States such as Idaho ban only “aggravated” misdemeanants from voting, while West Virginia bans voting for those convicted of election-related misdemeanors. Kentucky and Missouri additionally require an executive pardon before allowing people convicted of certain misdemeanors, such as “high misdemeanors” in Kentucky and “elections-related misdemeanors” in Missouri from ever voting again.

As a result of that patchwork of state laws, the issue of voting rights for convicts has been a national concern that many states have addressed through the years. Organizations like the Brennan Center for Justice have pushed for voting rights restoration nationwide, and some state legislatures have made reforms in recent years. Some have addressed the ability of a convict to vote, while others have made changes requiring judges to inform people of how convictions might impact their voting rights.

Applying some of those trends to Indiana, Groth said this Snyder case could present similar issues that might be of more interest for the practicing criminal bar and judges throughout the state. He said that some judges may not be advising misdemeanants about their right to appeal convictions, and this case could present an opportunity to alert them of that possibility; similar to how other states have taken action requiring judges or state officials to make convicts aware of these rights or what could happen to privileges such as voting.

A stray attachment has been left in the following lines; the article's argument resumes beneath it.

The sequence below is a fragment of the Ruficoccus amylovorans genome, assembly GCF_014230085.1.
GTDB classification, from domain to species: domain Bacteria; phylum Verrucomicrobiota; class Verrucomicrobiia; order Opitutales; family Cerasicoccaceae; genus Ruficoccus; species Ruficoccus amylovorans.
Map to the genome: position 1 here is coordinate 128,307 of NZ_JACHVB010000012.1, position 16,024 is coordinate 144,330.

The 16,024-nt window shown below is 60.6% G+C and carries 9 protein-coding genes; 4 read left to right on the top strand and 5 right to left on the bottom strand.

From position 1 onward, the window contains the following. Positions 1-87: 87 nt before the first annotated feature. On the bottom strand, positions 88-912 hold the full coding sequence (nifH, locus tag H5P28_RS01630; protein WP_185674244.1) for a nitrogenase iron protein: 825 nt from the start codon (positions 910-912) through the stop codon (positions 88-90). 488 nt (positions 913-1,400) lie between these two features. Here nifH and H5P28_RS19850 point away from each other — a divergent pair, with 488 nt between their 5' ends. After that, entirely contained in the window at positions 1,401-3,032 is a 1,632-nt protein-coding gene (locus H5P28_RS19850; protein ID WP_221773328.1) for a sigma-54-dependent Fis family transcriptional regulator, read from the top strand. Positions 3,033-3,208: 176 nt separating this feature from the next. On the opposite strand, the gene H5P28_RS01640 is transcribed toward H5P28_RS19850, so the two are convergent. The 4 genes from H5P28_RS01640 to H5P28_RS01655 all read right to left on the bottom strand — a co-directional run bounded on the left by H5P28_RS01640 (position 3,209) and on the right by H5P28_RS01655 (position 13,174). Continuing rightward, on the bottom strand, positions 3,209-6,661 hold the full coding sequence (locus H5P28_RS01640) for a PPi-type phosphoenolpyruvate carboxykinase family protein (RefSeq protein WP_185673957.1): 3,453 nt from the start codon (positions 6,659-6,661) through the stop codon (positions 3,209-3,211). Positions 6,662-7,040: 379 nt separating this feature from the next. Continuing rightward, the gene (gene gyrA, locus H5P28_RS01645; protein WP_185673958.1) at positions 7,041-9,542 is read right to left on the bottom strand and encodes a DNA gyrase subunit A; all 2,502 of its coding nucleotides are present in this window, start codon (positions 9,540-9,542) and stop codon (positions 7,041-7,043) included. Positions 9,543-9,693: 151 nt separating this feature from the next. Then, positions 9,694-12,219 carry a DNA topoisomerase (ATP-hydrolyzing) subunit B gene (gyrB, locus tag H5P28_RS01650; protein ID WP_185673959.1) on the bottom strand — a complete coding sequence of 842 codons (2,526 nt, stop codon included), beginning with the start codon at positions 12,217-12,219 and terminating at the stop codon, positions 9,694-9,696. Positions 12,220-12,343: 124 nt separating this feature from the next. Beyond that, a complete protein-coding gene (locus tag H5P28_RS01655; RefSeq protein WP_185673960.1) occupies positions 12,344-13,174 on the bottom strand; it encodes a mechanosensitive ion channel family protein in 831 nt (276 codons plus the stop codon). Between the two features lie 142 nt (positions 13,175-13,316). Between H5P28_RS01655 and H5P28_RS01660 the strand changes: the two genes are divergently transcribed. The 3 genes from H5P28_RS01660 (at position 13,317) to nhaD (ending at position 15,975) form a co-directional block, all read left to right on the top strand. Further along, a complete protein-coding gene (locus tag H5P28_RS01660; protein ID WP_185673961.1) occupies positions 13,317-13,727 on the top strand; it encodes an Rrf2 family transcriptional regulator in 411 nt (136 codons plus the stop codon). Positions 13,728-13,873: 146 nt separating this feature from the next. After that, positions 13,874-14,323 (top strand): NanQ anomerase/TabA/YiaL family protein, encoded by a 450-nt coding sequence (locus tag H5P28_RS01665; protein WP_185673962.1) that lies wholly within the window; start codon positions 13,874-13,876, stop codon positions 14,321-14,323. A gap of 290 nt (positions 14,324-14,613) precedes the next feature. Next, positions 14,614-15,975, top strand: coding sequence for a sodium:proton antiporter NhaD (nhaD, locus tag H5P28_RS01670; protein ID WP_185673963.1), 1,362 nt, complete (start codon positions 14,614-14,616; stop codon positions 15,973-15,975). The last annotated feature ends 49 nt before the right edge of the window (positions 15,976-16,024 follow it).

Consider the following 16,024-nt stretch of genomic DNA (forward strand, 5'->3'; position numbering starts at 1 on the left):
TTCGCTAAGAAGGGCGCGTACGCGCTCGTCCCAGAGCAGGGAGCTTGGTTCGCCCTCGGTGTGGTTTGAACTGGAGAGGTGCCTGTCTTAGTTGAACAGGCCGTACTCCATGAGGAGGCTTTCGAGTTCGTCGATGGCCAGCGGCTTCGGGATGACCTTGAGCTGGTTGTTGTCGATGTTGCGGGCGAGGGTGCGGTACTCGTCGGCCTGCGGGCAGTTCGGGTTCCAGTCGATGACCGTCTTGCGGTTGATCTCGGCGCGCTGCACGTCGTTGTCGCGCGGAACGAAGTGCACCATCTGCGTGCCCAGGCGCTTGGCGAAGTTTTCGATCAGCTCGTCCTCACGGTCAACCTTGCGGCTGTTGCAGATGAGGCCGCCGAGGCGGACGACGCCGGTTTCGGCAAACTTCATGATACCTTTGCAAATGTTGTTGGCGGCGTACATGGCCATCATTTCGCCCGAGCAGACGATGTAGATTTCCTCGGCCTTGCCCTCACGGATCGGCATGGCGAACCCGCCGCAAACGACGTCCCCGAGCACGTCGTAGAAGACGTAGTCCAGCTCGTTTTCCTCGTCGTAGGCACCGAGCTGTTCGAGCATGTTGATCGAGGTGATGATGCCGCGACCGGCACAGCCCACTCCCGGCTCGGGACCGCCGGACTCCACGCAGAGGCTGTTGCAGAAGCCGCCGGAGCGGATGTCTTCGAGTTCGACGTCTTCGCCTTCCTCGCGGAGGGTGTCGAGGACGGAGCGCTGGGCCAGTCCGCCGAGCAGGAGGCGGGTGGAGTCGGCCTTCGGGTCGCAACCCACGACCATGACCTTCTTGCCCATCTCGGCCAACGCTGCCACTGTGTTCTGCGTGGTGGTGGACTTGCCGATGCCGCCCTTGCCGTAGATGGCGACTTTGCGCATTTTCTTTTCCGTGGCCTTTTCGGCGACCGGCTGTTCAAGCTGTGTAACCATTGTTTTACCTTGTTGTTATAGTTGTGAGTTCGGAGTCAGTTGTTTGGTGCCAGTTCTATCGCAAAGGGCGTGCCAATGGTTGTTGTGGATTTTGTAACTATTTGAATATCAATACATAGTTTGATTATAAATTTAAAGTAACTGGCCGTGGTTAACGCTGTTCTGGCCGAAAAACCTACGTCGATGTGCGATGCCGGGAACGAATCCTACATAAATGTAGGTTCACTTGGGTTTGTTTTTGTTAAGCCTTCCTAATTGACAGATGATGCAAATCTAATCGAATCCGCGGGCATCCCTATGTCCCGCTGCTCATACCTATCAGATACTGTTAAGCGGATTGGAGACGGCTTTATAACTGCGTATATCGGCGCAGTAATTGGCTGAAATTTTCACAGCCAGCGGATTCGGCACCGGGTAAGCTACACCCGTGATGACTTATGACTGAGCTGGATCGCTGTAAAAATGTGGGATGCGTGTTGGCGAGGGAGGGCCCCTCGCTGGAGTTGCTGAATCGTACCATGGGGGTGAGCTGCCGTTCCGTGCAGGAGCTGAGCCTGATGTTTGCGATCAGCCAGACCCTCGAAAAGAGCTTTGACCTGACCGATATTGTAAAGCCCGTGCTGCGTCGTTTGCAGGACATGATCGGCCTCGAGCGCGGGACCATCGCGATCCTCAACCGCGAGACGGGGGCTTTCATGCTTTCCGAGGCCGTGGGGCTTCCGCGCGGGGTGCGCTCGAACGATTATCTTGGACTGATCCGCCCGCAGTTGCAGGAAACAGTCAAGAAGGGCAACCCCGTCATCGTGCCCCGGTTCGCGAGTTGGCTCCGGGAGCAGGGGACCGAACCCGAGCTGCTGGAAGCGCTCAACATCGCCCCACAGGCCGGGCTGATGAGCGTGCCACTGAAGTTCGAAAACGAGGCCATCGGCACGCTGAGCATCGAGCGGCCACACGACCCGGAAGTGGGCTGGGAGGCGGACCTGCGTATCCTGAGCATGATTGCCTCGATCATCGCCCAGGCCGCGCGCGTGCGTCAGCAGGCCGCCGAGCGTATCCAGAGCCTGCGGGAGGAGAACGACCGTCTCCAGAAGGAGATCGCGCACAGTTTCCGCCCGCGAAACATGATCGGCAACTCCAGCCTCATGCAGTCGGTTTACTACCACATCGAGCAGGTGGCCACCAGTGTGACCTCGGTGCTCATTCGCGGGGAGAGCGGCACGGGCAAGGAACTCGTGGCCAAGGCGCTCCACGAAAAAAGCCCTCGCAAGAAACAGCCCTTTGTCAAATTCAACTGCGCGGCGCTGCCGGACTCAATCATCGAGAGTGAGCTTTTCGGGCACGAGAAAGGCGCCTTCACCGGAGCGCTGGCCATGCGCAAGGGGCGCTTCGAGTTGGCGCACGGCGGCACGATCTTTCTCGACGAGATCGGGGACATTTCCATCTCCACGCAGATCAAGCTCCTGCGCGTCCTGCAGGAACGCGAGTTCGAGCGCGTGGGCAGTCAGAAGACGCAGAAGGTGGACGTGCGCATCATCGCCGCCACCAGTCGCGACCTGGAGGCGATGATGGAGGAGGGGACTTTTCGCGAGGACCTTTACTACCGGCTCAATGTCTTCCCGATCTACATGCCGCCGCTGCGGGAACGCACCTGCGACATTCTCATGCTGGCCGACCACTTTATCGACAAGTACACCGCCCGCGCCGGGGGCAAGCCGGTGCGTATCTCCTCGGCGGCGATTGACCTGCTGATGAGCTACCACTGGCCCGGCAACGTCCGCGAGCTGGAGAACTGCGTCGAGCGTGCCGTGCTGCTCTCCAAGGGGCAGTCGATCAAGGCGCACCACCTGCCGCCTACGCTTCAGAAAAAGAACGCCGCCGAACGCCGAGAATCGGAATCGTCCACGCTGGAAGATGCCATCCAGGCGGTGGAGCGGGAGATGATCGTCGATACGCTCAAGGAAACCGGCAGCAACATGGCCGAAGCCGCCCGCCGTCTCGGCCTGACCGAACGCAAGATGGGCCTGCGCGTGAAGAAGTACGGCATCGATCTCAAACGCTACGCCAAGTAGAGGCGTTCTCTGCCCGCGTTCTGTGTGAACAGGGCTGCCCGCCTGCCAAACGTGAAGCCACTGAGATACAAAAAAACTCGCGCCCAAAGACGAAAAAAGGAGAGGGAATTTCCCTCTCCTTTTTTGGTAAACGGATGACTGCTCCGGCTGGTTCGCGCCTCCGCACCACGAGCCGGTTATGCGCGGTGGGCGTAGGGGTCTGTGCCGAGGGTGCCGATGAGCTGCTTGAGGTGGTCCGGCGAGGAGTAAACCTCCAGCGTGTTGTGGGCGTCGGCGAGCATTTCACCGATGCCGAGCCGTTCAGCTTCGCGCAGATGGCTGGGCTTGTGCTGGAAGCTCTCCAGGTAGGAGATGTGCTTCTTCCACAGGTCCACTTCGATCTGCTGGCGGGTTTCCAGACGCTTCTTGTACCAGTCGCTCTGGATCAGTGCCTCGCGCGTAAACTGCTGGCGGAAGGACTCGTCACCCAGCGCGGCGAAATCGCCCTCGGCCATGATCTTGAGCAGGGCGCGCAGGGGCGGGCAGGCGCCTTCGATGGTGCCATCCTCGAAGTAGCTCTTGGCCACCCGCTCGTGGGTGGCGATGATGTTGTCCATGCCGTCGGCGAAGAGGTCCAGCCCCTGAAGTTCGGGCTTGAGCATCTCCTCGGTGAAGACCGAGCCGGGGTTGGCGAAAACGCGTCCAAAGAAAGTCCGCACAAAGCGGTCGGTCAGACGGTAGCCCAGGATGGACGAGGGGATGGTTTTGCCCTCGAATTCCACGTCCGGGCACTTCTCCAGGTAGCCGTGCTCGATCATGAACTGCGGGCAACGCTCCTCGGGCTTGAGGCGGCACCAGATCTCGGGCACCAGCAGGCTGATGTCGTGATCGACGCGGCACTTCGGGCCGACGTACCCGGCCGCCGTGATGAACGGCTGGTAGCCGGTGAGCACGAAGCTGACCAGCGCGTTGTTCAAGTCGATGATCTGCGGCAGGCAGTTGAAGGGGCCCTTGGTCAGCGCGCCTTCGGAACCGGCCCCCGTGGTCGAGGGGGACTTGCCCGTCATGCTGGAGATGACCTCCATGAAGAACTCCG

That hasn’t surfaced in the briefing at this stage, Groth said, and neither have other issues such as whether a voting right removal might be considered “punitive” on top of a criminal sentence being imposed. For now, the case is focused on the narrow constitutional question, he said.